PubDate: 2022-04-06
      DOI: 10.7770/safer-V12N1-art2633
      Issue No: Vol. 12, No. 1 (2022)
  • Exploring Floral Waste into Bio-compost using Microbial Consortium from
           cow dung: A Review

    • Authors: thgorasiya Tejas H Gorasiya
      Abstract: India being a cultural nation with pilgrimage and deities activities as well an arena of myriad social and cultural functional events, leads to floral waste generation as a natural inevitable outcome with a very slow degradation. A huge amounts of flower waste followed by temple offerings, released daily in the water bodies or as dumping off in soil. This leads to a severe environmental pollution and health hazards. Degraded floral waste residues serve to be a cheap & flexible source of choice for bio compost. Presence of a diverse group of microorganisms isolated from rich nutritional source as cow dung helps in an efficient degradation of highly complex organic components into simple stable end product, Bio-Compost Therefore in the present work, an attempt was made, to discuss on an efficient degradation process of floral waste by cow dung driven microbial isolates. 
      PubDate: 2022-04-06
      DOI: 10.7770/safer-V12N1-art2600
      Issue No: Vol. 12, No. 1 (2022)
  • Comparison and evaluation of effect of Chitosan as edible coating to
           maintain the postharvest quality and enhance shelf-life of Psidium guajava
           and Fragaria ananassa fruits

    • Authors: Rama Krishna Konda, Kamala Golla
      Abstract:     Preservation of fruits post-harvest has always been a major problem for farmers and industries because of their short-shelf life and high perishability. Several methods are followed for preservation such as cold storage, use of wax coatings, each of these has their own disadvantages. So, in search of a perfect alternative for these preservative methods, use of edible coatings has shown a significant effect and benefit on fruit preservation. Chitosan, a natural polymer was chosen as an edible coating because of its properties such as biodegradability, non-toxicity. Guava and strawberry are the fruit with short shelf life due to intense metabolic activity. In attempt to minimize these post-harvest problems, chitosan (1%) was used as an edible coating for a period of 96hrs and at a temperature of 25±5 ˚C on guava and strawberry and evaluated its physiochemical characteristics and anti-oxidant system. It was observed that there was a less decrease in total sugar content (simple sugars), increase in peroxidase and catalase activity and also decrease in the fresh weight loss. These results suggested that chitosan effectively prolonged the quality attributes in guava and strawberry post-harvest, by delaying processes like ripening and increase of anti-oxidant activity, upon storing at a temperature of 25±5 ˚C.
      PubDate: 2022-04-04
      DOI: 10.7770/safer-V12N1-art2572
      Issue No: Vol. 12, No. 1 (2022)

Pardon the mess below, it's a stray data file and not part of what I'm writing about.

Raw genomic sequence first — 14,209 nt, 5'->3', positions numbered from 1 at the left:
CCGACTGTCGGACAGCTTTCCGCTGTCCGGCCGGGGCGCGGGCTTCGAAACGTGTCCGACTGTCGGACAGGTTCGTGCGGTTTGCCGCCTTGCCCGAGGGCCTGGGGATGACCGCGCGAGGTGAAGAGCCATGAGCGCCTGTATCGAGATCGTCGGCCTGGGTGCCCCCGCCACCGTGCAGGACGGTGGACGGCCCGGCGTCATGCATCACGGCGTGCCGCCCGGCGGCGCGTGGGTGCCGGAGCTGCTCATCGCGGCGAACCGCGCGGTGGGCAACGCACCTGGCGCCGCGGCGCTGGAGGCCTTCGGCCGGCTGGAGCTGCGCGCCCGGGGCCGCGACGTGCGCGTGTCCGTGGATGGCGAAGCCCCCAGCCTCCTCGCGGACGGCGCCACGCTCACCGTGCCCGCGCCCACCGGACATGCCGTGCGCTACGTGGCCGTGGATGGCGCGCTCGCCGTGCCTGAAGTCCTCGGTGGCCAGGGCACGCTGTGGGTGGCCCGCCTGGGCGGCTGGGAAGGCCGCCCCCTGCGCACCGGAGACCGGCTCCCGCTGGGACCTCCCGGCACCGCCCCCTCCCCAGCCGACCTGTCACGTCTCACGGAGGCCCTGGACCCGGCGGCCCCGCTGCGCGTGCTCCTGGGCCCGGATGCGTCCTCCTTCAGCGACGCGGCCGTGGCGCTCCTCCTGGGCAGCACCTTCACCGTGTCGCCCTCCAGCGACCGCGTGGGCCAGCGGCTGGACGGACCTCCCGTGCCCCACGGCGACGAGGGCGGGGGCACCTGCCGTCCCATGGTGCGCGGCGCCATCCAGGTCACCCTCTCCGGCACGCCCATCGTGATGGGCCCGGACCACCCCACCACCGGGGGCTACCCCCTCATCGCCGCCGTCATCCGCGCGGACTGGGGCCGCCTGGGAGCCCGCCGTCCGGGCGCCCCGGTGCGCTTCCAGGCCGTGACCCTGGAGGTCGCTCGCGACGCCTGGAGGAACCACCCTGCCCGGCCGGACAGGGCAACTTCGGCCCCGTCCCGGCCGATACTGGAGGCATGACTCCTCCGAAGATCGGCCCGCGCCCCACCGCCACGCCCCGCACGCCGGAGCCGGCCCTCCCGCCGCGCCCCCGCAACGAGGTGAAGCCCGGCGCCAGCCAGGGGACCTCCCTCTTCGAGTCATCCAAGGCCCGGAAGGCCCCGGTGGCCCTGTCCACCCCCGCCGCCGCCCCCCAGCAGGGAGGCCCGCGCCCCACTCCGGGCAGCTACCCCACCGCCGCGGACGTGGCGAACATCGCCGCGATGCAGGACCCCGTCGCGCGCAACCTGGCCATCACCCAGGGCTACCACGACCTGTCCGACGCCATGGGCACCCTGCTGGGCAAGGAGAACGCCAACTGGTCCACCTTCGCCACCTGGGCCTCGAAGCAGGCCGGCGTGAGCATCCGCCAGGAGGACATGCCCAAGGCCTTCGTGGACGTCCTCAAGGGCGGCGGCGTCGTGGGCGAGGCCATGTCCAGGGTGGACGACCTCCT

• High efficiency phytoextraction of barium using Amaranthus viridis L.

    • Authors: Selvaraj Kanagaraj, V. Malathika, V. Ramasubramanian, B. Makesh Kumar
      Abstract: Heavy metal pollutants in the environment are emerging global concern. Barium is one of the heavy metal abundantly used in the manufacture of firecrackers and match industries. This work is aim to eradicate barium from these industrial sites; the new-flanged phytoextraction technology is used to mitigate the metal pollution through hyperaccumulators. Plant used in phytoextraction should accumulate and translocate  specific pollutants especially heavy metals. This work aims to assess the tolerance mechanism of Amaranthus viridis L. a selective native hyperaccumulator under barium chloride stress. Morphometric, biochemical, enzymatic activity, accumulation, translocation and mobility of barium form soil to root and leaves were studied in co-cultivated hyperaccumulator (Amaranthus viridis) and hypoaccumulator (Abelmuscus esculentus) at various concentration levels of barium. Amaranthus viridis accumulated fourfold to fivefold barium in roots, shoots and leaves than Abelmuscus esculentusL. This is well understand that Amaranthus viridis showing higher accumulation of barium, more translocation of barium from root to shoot and good mobility. The mobility of barium was increased form level 1 to level 3. It was revealed that the accumulation of barium was more in root and shoot of Amaranthus viridis. It is inferred from the present study that A.esculentus is a hypoaccumulator and is sensitive to barium. When co-cultivated with Amaranthus viridis showing less of metal toxicity because Amaranthus viridis being hyperaccumulator of barium, accumulate more metal and save Abelmuscus esculentus. It is strongly suggest that the hyperaccumulator Amaranthus viridis L. should grown in the barium polluted sites and make the environment sans heavy metal pollution.
      PubDate: 2022-04-02
      DOI: 10.7770/safer-V12N1-art2635
      Issue No: Vol. 12, No. 1 (2022)
  • Assessing the Intensity of Land Surface Temperature in Thiruvarur District

    • Authors: Ashique Vadakkuveettil, Aakriti Grove